I'm just going to wrap this up quickly because holy shit, Comey's going to testify!
Anyway, I have been addressing the normative democratic theory questions associated with an electoral model in which candidate strategy plays a determinative role, and in principle, maybe it has a role to play. If elections turn on valence, then strategy has no theoretically justifiable role, but then Clinton should have won in a landslide, given that Trump is an incompetent nitwit and pathological liar, whereas Clinton, for all her many, many faults, is capable of doing things like breathing through her nose rather than her mouth, not dragging her knuckles on the ground, and refraining from grabbing others' pussies. If elections turn, mechanistically, on policy, as in the pure spatial model, then elections turn on strategy, but as I covered in the "Assessing democracy..." series, Clinton should have been treated as more centrist than Trump, given Trump's deference to Republican orthodoxy and the Republican Congress. So, even if elections turn on a theoretically justifiable set of strategic decisions, then it would be hard to reconcile that with Clinton's loss, but that isn't what this is about.
No, the "Clinton didn't go to Wisconsin" argument is basically something I warned about back in November. This is a fight over narratives.
Elections are mostly systematic things. I keep going back to the Alan Abramowitz "Time for a Change" model because it works so consistently well. GDP change in the second quarter of the election year, presidential popularity, and whether or not one party has won two terms in a row. That basically tells you what will happen in a presidential election, and that model predicted a generic Republican victory. For a while, it looked like Trump's awesome weakness as a candidate would overwhelm that, and to be sure, the polls were pretty fucked up in 2016, but then Jimmy-boy Comey decided he didn't wanna see that skirt in the White House. No, FBI directors don't like skirts... (See what I did there?) So, two weeks before the election, he threw everything into chaos, and the polls moved "bigly." They moved enough for Trump to eek out a narrow victory, which he did.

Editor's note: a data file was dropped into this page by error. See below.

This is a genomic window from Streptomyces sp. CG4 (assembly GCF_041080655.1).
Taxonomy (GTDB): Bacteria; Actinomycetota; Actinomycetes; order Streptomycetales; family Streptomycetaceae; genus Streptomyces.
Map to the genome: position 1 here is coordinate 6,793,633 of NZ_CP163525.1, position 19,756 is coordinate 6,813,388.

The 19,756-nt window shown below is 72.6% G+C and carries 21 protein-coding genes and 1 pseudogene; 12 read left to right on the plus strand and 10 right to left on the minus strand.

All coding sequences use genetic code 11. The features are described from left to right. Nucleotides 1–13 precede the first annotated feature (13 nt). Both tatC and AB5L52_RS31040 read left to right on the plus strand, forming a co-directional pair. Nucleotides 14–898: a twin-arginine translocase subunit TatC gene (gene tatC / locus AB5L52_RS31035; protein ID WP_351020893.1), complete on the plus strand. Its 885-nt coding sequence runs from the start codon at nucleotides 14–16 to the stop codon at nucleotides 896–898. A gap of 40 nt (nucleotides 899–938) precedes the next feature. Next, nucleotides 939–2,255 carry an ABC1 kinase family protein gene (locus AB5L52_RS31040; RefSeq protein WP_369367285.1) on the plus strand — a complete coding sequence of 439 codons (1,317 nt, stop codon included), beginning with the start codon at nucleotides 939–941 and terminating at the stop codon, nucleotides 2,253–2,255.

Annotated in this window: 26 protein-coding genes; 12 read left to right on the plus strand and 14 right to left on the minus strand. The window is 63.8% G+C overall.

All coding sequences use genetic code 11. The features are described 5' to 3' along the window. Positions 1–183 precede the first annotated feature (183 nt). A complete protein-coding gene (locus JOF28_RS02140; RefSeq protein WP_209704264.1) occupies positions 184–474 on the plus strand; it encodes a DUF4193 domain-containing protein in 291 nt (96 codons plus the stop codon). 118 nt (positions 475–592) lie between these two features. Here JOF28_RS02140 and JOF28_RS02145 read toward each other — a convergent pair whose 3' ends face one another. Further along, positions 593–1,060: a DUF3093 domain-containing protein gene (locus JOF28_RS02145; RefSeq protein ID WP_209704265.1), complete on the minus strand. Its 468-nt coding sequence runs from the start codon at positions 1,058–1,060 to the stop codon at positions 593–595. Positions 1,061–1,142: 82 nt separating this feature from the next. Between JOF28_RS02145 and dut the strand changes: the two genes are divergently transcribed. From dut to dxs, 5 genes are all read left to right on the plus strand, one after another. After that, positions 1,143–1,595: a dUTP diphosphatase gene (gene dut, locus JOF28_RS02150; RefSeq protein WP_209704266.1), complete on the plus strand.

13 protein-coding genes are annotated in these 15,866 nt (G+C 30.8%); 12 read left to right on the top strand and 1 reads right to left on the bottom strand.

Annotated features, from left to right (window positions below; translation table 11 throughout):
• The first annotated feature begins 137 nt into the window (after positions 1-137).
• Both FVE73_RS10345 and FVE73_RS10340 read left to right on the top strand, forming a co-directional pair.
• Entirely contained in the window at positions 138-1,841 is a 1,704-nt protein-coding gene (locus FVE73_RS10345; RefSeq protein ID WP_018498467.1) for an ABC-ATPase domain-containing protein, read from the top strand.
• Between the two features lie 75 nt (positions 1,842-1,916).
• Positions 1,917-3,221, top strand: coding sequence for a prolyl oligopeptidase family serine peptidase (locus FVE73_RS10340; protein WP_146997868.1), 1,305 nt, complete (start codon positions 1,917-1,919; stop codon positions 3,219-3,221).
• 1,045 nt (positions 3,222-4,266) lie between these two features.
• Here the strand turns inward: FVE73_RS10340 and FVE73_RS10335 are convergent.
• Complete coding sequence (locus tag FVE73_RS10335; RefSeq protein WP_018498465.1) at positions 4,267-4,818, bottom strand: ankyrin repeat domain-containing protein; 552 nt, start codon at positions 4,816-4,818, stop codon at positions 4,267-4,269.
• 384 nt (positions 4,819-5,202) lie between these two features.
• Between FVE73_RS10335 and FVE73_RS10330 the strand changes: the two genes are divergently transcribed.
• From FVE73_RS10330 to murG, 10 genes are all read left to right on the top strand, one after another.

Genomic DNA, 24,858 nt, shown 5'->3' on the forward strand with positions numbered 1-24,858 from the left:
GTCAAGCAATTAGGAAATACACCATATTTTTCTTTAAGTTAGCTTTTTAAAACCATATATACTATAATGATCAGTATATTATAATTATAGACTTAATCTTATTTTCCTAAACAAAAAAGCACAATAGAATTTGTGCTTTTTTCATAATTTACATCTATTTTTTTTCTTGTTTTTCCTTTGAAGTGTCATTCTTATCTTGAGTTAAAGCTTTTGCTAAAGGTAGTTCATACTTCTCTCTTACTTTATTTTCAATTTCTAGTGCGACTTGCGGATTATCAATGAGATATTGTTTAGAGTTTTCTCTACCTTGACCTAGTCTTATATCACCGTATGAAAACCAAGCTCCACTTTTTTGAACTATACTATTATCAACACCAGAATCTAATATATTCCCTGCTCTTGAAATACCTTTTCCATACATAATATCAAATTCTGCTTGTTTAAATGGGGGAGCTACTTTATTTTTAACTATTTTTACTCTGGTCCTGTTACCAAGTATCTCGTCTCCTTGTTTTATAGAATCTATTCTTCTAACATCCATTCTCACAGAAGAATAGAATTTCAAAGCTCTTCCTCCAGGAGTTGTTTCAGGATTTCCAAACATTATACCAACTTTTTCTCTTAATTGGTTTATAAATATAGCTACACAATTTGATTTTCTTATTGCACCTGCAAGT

That narrative, though, isn't one that Trump apologists like. So, they need a different one. Abramowitz isn't a narrative that anyone other than political scientists like. It isn't a narrative at all. It is a nifty, little mathematical model with no story to tell. All of the variables included are based on factors six months before the election date, so it ignores the entire campaign. When people like me tell you to use Abramowitz, we are telling you to ignore the campaign. That narrative isn't one that journalists, candidates, or anyone else wants to hear.
Obviously, the Trump people really don't like the Comey narrative either. Anything that delegitimizes or diminishes the outcome is verboten among the Trump people, but here's the thing. We can look back at the polls. Yes, they were on the wrong side of 50/50, but even factoring in the now-known error rates, Comey moved the polls, and if we take away the amount by which Comey moved the polls, given the now-known error rates, Clinton would have won.
James Comey's intervention is the only true "October surprise" we have ever really seen affect the outcome of an election. It is a narrative. It mattered, but it was not a narrative about candidate strategy, bringing us back to the issues I addressed in the earlier parts of the series. In fact, given the underlying dynamics of the election, it is not clear that any strategic decisions by anyone could have affected anything. Could Clinton have done anything to prevent or counteract the Comey effect? Not that I can think of, and the Comey effect was nationwide, not just a Wisconsin thing. That is critical, and it debunks the whole, "she didn't go to Wisconsin" thing.
Could voters have behaved differently? If they were smarter, yes. Comey's letter to Congress was obviously bullshit, the Abedin/Weiner computer had no chance of leading to new charges, and the press behaved irresponsibly by not treating it as such, but that's kind of the point here. There's nothing the candidates can do, strategically, in these circumstances because of the voters.
Clinton didn't lose because of bad strategy, and Trump didn't win because of good strategy. Trump won because the Democrats had won two previous terms in a row, and while Trump's weakness as a candidate was going to hand them a third, Comey decided not to let that happen. That's it.
Pretty soon, though, we get to hear about the falling-out between Comey and Trump! I can't wait!